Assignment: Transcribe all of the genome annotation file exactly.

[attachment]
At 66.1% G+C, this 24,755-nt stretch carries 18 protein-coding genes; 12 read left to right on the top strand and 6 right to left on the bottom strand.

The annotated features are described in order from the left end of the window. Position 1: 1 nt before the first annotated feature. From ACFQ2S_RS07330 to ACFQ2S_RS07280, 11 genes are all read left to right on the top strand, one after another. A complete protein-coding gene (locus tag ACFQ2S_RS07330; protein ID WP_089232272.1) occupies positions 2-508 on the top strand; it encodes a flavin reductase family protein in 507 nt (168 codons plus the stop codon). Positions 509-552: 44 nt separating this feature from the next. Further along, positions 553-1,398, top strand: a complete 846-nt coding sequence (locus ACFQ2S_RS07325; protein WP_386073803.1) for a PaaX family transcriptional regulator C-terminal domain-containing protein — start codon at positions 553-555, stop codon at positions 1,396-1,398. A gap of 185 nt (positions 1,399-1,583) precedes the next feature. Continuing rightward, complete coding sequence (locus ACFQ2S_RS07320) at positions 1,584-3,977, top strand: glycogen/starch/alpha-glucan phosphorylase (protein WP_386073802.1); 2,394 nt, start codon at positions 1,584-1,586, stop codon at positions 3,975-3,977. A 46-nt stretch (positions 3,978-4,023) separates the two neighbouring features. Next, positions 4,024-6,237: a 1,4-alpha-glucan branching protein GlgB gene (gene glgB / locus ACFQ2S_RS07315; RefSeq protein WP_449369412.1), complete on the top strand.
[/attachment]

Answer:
At 66.1% G+C, this 24,755-nt stretch carries 18 protein-coding genes; 12 read left to right on the top strand and 6 right to left on the bottom strand.

The annotated features are described in order from the left end of the window. Position 1: 1 nt before the first annotated feature. From ACFQ2S_RS07330 to ACFQ2S_RS07280, 11 genes are all read left to right on the top strand, one after another. A complete protein-coding gene (locus tag ACFQ2S_RS07330; protein ID WP_089232272.1) occupies positions 2-508 on the top strand; it encodes a flavin reductase family protein in 507 nt (168 codons plus the stop codon). Positions 509-552: 44 nt separating this feature from the next. Further along, positions 553-1,398, top strand: a complete 846-nt coding sequence (locus ACFQ2S_RS07325; protein WP_386073803.1) for a PaaX family transcriptional regulator C-terminal domain-containing protein — start codon at positions 553-555, stop codon at positions 1,396-1,398. A gap of 185 nt (positions 1,399-1,583) precedes the next feature. Continuing rightward, complete coding sequence (locus ACFQ2S_RS07320) at positions 1,584-3,977, top strand: glycogen/starch/alpha-glucan phosphorylase (protein WP_386073802.1); 2,394 nt, start codon at positions 1,584-1,586, stop codon at positions 3,975-3,977. A 46-nt stretch (positions 3,978-4,023) separates the two neighbouring features. Next, positions 4,024-6,237: a 1,4-alpha-glucan branching protein GlgB gene (gene glgB / locus ACFQ2S_RS07315; RefSeq protein WP_449369412.1), complete on the top strand.